Additional information about the District can be found at

District Transition to Normal Groundwater Supply2023-02-23T15:12:20-06:00

WHCMUD 6 to Change Drinking Water Disinfection Method

WEST HARRIS COUNTY MUNICIPAL UTILITY DISTRICT NO. 6 will temporarily begin using a different type of water disinfection on or about February 13, 2023. This process involves using chloramines rather than chlorine as the disinfectant in the water supply. This temporary conversion to surface water is the result of the District’s need to take the Water Plant’s hydro-pneumatic tank off line for a 5 year inspection. During this time, the District will cease the production of water from the present water well supply and will be receiving surface water from a water transmission line containing treated surface water supplied by the City of Houston. You will receive additional notification once the project is complete and the District returns to its normal groundwater supply and chlorine disinfection methods.

The use of chloramines rather than chlorine is not new technology as it is in widespread use in many cities and other drinking water supplies. The change is intended to benefit our customers by reducing the levels of disinfection byproducts (DBPs) in the system, while providing protection from waterborne disease. The City of Houston has been treating its water with chloramines for over twenty years. Water containing chloramines is perfectly safe for drinking, bathing, cooking, and most other uses we have for water. HOWEVER, there are two categories that warrant people to take special care with chloraminated water:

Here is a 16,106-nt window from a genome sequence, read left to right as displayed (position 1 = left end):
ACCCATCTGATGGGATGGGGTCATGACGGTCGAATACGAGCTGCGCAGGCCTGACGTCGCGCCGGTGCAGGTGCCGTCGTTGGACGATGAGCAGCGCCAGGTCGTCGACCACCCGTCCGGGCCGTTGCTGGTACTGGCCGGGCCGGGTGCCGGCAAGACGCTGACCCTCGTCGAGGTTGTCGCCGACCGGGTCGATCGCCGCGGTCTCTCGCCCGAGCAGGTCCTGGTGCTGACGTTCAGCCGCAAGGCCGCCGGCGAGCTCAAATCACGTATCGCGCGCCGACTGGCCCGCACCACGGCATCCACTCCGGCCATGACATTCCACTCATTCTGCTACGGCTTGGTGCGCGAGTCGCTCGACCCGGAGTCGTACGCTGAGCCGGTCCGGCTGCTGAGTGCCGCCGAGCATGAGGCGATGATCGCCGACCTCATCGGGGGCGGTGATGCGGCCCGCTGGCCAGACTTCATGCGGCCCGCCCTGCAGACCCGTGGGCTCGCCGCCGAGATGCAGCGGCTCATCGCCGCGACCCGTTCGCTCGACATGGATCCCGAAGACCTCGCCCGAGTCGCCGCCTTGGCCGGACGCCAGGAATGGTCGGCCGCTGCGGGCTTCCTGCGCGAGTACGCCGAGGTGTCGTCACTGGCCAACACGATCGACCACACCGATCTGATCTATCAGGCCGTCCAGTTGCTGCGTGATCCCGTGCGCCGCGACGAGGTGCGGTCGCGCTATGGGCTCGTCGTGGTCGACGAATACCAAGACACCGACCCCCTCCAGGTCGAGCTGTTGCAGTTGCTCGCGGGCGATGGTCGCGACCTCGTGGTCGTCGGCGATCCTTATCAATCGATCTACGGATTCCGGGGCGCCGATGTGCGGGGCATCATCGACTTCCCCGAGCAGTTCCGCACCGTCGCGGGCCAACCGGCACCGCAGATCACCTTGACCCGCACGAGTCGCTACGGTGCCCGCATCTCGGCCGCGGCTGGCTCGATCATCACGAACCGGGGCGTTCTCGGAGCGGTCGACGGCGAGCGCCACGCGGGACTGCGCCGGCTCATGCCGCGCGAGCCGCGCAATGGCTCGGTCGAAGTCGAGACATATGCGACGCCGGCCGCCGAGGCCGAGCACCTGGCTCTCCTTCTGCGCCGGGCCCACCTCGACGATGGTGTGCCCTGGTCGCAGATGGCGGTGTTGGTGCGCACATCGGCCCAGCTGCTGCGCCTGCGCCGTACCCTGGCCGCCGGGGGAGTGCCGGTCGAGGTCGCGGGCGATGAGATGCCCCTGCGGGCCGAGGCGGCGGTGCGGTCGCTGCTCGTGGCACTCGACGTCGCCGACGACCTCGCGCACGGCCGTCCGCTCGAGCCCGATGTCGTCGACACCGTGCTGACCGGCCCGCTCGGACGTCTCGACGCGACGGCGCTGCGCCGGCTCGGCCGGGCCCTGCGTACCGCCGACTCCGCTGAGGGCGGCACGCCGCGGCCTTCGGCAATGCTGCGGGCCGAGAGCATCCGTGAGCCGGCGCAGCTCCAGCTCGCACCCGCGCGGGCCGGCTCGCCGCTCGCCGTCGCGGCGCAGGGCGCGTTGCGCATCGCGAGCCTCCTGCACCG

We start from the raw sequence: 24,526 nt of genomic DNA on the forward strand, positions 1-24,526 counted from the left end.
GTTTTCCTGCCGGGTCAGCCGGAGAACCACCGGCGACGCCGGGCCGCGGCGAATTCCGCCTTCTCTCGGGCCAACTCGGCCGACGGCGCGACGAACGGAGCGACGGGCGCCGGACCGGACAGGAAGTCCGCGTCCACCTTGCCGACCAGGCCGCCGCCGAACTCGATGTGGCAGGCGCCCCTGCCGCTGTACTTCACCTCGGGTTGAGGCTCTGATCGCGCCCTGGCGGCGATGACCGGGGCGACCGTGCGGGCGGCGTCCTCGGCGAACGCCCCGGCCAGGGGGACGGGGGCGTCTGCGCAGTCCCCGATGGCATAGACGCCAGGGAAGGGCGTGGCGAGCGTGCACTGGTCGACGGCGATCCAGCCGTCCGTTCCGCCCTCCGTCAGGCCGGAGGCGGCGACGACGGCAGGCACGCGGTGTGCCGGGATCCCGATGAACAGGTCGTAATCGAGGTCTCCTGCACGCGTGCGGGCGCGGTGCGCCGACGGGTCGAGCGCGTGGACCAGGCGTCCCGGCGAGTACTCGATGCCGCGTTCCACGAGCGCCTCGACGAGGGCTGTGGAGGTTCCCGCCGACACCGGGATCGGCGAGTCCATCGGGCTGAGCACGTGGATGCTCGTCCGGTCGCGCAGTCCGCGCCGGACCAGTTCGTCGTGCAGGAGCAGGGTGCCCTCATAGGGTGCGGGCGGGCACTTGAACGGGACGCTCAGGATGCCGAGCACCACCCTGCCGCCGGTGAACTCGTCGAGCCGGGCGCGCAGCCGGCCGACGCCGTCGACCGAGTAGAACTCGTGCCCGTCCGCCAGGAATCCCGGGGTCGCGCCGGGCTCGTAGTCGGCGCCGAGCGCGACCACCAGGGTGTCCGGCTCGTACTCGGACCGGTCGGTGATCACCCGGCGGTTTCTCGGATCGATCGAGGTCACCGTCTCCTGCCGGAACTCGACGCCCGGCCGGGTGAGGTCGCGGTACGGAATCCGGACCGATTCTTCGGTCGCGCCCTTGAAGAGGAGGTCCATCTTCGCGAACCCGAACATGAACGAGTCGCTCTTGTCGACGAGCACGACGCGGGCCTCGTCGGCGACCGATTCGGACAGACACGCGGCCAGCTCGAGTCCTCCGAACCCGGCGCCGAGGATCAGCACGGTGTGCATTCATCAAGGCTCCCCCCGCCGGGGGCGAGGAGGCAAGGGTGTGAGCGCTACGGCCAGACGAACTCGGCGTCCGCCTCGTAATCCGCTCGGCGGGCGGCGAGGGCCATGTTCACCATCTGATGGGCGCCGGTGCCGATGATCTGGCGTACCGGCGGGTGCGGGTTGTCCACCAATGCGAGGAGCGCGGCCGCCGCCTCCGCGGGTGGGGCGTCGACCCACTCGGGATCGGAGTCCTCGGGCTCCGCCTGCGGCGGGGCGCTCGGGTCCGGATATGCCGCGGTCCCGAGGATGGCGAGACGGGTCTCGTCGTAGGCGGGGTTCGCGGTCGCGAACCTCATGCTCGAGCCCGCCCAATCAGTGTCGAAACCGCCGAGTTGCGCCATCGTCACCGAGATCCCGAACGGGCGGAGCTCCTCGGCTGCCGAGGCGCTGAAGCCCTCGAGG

Kidney Dialysis Patients – The change to chloramines can cause problems to persons dependent on dialysis machines. A condition known as hemolytic anemia can occur if the disinfectant is not completely removed from the water that is used for the dialysate. Consequently, the pretreatment scheme used for the dialysis units must include some means, such as a charcoal filter, for removing the chloramines prior to the conversion to chloramines. Medical facilities should also determine if additional precautions are required for other medical equipment.

Live Fish or Other Aquatic Animal Owners – Chloraminated water may be toxic to fish. If you have a fish tank, please make sure that the chemicals or filters that you are using are designed for use in water that has been treated with chloramines. You may also need to change the type of filter that you use for the fish tank.